The same way that personal computing became a hotbed of innovation in the early 1970s, 3D printing seems to be experiencing a similar renaissance.
While 3D printers were once huge, pricey devices reserved for the industrial elite, they have lately been adapted to fit on your desktop at home.
All over the world, hobbyist manufacturers are extruding plastic objects for prototyping or simply for fun.
But how important is 3D printing? And should you even care about it?
If you’re a tinkerer or DIY-er, then you should care a lot. The reasons here are obvious – having a 3D printer and being well-versed in how to use it gives you another tool in your belt to tackle problems and create new objects. Did a small and specifically-shaped piece of plastic break in your coffee machine? Now you can replace it in an afternoon without having to call the manufacturer.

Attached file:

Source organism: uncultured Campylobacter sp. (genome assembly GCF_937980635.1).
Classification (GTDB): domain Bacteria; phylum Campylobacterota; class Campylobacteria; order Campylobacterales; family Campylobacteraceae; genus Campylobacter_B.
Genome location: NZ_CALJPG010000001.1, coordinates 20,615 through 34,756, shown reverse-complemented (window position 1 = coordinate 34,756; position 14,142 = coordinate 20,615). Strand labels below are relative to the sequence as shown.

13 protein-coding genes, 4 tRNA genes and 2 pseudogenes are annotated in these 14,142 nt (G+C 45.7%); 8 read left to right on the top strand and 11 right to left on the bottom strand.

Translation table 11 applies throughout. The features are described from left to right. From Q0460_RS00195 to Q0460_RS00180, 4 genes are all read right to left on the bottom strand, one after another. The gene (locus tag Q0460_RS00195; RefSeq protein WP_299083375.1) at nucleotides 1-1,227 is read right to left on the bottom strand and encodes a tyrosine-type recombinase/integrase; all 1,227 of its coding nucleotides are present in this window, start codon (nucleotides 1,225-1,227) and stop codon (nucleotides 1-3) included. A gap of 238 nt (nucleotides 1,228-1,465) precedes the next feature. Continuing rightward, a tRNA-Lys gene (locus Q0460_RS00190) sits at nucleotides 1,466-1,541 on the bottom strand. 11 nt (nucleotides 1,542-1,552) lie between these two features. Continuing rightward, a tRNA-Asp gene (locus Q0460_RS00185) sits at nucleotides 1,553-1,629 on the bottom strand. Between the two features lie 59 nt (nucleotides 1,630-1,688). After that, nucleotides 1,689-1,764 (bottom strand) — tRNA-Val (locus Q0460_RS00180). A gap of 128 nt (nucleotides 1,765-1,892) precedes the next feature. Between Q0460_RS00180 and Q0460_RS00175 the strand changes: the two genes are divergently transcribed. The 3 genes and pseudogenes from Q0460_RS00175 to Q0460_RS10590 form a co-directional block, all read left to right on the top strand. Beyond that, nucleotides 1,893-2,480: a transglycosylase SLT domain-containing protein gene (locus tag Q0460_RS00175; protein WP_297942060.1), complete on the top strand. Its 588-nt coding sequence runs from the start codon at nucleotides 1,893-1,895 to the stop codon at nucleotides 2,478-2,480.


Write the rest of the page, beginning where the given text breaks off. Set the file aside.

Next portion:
Interest among the maker community is so rampant that a number of 3D printing companies have sprung up to sell printers and related hardware. MakerBot, a darling of the 3D printing world, was profitable on its 42nd day in operation. Formlabs ran a Kickstarter to bring its Form-1 printer to market and raised just under $3 million. The maker scene has such a big crush on 3D printers right now that there was even a designated “3D Printer Village” at this year’s New York Maker Faire.
All these facts send a strong message –– there is a large community that will always be paying attention to 3D printing.
Regardless of its relevance, people will still decry it. Criticisms will include “Who is this for?” and “The technology isn’t good enough to become relevant.” If you’re mostly apathetic to the DIY approach, it’s fine not to care about the field. Just be open to the idea that you might change your mind down the road.